A shaky steering wheel can be caused by a variety of factors, some of which may surprise you. Depending on how your car shakes, it may reveal information that can assist a mechanic in resolving the problem. Once you have identified the issue, keep track of when it gets worse. Is the problem worse at high or low speeds? Is it more uncomfortable when you’re braking? All of this information can help a mechanic figure out why your steering wheel is shaky.
Tires out of Balance
This is by far the most obvious and common cause of a shaky steering wheel. Your vehicle’s suspension and steering wheel may shake if your tires are out of alignment or out of balance.
If this is the case, you will not notice the shaking as much at lower speeds as you will at higher speeds. Shaking from out-of-balance tires is most likely to begin at speeds of 50 miles per hour or higher, though it may fade away at higher speeds.
In this situation, the first thing to check is whether all of your tires are properly inflated. If one or more of your tires are flat, you will lose balance, making it difficult to steer the vehicle properly.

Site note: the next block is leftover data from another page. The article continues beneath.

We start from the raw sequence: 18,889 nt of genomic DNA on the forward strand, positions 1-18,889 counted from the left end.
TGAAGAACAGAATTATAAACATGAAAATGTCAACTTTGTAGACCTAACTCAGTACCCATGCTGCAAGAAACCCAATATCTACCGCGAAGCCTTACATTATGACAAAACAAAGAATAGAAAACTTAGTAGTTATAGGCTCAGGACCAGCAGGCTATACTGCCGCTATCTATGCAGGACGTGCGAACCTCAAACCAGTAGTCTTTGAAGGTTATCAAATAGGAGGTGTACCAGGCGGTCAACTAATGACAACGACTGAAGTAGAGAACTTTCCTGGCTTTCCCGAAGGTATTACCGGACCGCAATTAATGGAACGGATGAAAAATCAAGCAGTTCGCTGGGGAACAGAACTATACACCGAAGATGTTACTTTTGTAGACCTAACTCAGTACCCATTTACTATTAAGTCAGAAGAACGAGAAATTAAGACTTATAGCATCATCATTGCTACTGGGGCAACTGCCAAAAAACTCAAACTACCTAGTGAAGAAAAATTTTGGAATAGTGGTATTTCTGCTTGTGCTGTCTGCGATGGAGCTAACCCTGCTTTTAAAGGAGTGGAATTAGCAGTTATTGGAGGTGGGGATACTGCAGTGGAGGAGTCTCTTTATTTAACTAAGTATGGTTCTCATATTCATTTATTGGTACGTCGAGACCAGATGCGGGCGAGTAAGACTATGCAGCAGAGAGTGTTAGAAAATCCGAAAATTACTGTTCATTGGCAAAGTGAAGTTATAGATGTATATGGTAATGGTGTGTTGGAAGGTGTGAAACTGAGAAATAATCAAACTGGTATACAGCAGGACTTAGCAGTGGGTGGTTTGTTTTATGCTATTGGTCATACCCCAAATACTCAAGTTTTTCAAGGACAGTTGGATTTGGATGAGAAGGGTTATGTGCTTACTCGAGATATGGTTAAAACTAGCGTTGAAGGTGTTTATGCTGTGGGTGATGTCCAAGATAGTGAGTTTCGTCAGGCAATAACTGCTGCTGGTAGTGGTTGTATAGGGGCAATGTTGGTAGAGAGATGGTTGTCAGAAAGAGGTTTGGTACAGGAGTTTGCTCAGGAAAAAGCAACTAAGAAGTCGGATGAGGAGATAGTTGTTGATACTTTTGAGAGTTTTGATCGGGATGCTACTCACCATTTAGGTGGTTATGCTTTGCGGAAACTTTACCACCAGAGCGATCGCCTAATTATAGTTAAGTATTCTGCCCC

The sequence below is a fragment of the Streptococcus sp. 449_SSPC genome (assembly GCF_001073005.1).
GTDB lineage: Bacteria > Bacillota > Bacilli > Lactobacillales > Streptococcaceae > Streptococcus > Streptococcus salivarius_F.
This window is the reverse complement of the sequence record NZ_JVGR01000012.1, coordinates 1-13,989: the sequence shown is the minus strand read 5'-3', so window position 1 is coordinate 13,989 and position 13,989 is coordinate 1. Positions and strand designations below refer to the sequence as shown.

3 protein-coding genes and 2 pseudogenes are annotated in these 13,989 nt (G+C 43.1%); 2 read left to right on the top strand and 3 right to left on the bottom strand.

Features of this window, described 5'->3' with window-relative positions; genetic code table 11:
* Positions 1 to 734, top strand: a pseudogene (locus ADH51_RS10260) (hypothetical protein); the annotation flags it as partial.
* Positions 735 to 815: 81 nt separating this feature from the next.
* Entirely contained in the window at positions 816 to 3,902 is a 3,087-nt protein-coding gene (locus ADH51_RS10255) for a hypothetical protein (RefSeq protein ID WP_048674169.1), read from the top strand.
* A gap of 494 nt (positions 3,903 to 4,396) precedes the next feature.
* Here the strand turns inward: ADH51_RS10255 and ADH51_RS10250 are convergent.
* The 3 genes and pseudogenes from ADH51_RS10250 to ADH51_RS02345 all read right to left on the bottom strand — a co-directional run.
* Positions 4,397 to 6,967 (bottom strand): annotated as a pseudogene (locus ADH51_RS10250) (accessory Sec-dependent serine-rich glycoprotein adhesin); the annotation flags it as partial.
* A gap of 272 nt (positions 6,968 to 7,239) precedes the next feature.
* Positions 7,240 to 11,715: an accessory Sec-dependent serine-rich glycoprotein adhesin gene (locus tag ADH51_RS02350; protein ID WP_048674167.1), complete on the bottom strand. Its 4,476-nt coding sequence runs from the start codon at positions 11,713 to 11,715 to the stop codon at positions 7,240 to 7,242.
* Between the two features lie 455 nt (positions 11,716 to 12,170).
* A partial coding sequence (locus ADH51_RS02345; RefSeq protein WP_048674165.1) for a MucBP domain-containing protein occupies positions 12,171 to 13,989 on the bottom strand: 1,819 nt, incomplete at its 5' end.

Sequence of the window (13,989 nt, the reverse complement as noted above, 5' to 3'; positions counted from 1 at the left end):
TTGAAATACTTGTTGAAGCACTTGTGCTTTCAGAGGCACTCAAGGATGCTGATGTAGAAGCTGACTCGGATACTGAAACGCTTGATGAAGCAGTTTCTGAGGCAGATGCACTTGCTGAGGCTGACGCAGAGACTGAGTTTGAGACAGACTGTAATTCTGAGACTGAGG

Issues with Brake Rotors
It is possible that your rotors are out of round if your steering wheel shakes a lot while braking. To put it another way, the rotors have begun to wear out, lose their shape, and warp. When you press your foot down on the brake pedal in this situation, you’re likely to experience some vibrations. Because the brakes are such an important part of your vehicle because they allow you to stop safely, it is critical to have this problem addressed as soon as possible.
Even if your brakes are brand new, vibrations while braking indicates a serious problem. It could be that the rotors weren’t installed correctly, and the vehicle is vibrating because the brake pads cannot clamp together tightly enough. Take your car to the nearest auto shop as soon as possible, and the mechanics will examine your brake rotors to see if they need to be resurfaced, replaced, or simply adjusted.
Worn Suspension Components
In addition to problems with the tires and brake rotors, suspension and alignment issues can cause shaking while driving. Shaking caused by a worn ball joint or tie rod is more common in older vehicles than in newer ones, so keep this in mind if you’ve been driving the same vehicle for a long time.
Simply put, the suspension components can become loose and develop too much play, so once you get your car above 45 miles per hour or so, you’ll start to notice some pretty severe vibrations. If this sounds like what’s been happening with your car, it’s best to stop driving it and take it to a mechanic as soon as possible to avoid exacerbating the problem.
Auto Repair in San Diego
Automobile Repair Shop San Diego has provided high-quality auto repair in San Diego for many years. Dial (619) 330-0862 today to learn more about how we can help you with your auto maintenance in San Diego.